Archiving the Pandemic @ the CDC Museum
21 October 2021 – Maya Brooks
In March 2020, working from home, curators and archivists from the David J. Sencer CDC Museum began to plan for how best to collect the tsunami of pandemic content being generated amid the emerging COVID-19 public health crisis. A collection solely focused on CDC internal responses would be inadequate to show the breadth of the pandemic. With this in mind, the CDC Museum archivists and curators engineered a plan to capture relevant community content that showcases CDC internal processes in addition to demonstrating how CDC guidelines and decisions played out in communities once they left the walls of the agency. But with the museum closed because of the pandemic, how would we share this content with the public?
One solution we were introduced to was the web-based archive service called Archive-It. The service utilizes open-source, crawling technologies to capture websites exactly as they are on the day the content is first posted. We decided that this would be the best way to share our digital content and capture content the museum has never collected before: websites. It also gave us the opportunity to collect even more digital content than anticipated at the beginning of the project. Thus, we decided to track the pandemic from the very start on a variety of websites. We formed a COVID-19 web collecting team featuring myself (Maya Brooks, assistant archivist), Heather Rodriguez, assistant curator, and Mary Hilpertshauser, collections manager. (We are each contractors with Chickasaw Management Services, LLC). The three of us attended trainings on how to use Archive-It and discussed which websites we wanted to collect.
Our first priority was to collect articles from major newspapers across the country that could provide a representative sample of COVID-19 news across the different regions of the United States. We believed that, in addition to gathering CDC material that shows the public health response in these areas, the papers would give us a window into insights about how the COVID-19 pandemic had progressed in these regions.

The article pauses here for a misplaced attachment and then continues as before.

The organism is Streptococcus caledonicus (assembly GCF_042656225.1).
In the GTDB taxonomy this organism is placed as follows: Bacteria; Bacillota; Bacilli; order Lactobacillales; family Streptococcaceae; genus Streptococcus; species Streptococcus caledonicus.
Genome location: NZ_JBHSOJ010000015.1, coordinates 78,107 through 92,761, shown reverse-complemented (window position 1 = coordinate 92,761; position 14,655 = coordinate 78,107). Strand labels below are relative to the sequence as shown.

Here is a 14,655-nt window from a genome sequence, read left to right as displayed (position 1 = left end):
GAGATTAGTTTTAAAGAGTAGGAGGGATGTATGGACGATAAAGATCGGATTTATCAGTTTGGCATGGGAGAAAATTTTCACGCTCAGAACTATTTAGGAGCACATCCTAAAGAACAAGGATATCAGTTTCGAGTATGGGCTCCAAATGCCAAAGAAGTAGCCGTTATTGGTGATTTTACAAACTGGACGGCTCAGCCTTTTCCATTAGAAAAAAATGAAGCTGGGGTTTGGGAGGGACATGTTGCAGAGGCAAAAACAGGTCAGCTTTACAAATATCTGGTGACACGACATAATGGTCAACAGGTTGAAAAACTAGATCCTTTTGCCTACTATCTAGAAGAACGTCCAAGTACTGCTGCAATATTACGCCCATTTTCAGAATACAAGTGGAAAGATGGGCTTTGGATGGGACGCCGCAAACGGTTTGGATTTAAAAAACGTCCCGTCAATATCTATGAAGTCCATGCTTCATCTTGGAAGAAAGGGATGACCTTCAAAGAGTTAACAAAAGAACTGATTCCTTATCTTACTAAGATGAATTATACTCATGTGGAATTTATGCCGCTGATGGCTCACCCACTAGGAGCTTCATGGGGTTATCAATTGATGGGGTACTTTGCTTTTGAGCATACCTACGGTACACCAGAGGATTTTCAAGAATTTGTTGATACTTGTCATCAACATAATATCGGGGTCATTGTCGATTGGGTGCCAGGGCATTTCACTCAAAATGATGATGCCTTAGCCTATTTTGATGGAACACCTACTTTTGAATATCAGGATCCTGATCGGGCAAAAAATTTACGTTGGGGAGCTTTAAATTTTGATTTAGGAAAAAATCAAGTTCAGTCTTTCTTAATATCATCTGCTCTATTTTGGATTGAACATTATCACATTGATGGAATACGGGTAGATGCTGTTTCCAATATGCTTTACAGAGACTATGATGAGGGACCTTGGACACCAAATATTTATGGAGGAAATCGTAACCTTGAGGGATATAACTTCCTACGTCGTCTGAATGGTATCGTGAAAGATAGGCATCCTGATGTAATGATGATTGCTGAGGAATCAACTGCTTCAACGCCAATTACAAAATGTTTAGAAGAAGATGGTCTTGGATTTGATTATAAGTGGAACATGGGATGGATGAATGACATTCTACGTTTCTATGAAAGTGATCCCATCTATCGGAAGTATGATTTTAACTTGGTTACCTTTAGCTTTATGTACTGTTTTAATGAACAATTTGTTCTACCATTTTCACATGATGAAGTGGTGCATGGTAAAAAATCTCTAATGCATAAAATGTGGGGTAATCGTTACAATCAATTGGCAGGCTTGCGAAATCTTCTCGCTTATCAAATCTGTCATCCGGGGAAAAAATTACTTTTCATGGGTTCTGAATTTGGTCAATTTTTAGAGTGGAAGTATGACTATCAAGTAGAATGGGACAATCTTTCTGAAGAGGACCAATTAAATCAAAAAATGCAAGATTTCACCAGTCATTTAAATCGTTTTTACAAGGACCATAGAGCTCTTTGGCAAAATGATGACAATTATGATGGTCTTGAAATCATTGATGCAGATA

To begin, we selected the Houston Chronicle, The San Francisco Chronicle, the Chicago Sun-Times, the Miami Herald, the Seattle Times, and the New Orleans Advocate. We wanted perspectives from different parts of the country so as to reflect each region’s unique problems and populations. Then, we delved into special topics such as the creation of COVID-19 memorials, the pandemic’s impact on the Tokyo 2021 Olympics, LGBTQ+ people, sports leagues, arts and culture, and the rise in Asian hate crimes due to COVID-19. We also collected around the vaccine rollout and the Biden administration’s federal COVID-19 response. The pandemic has impacted all aspects of our lives, and we hope to continue collecting around as many topics as we can with the provided storage space.
This pandemic has brought to light the many disparities that exist in America, from lack of healthcare to housing to lack of food to unequal access to education. That makes this collection effort all the more important and timely. It is crucial that we document these disparities in order to work effectively for change. Our Archive-It site is currently live and available for the public to view. We also have plans to create physical COVID-19 exhibits using our collection of objects, graphics, photographs, media, and digital content. But the digital effort described here has the potential for an even wider reach. It is a resource for future historians studying this pandemic and for all of us as we collectively reexamine our experiences throughout the pandemic to reflect on lessons learned.
~Maya Brooks is the former assistant museum archivist at the David J. Sencer CDC Museum and current Ph.D. student in history at the University of Georgia.
For questions about the Collection or the Museum, please contact Heather E. Rodriguez, Assistant Curator. David J. Sencer CDC Museum: [email protected]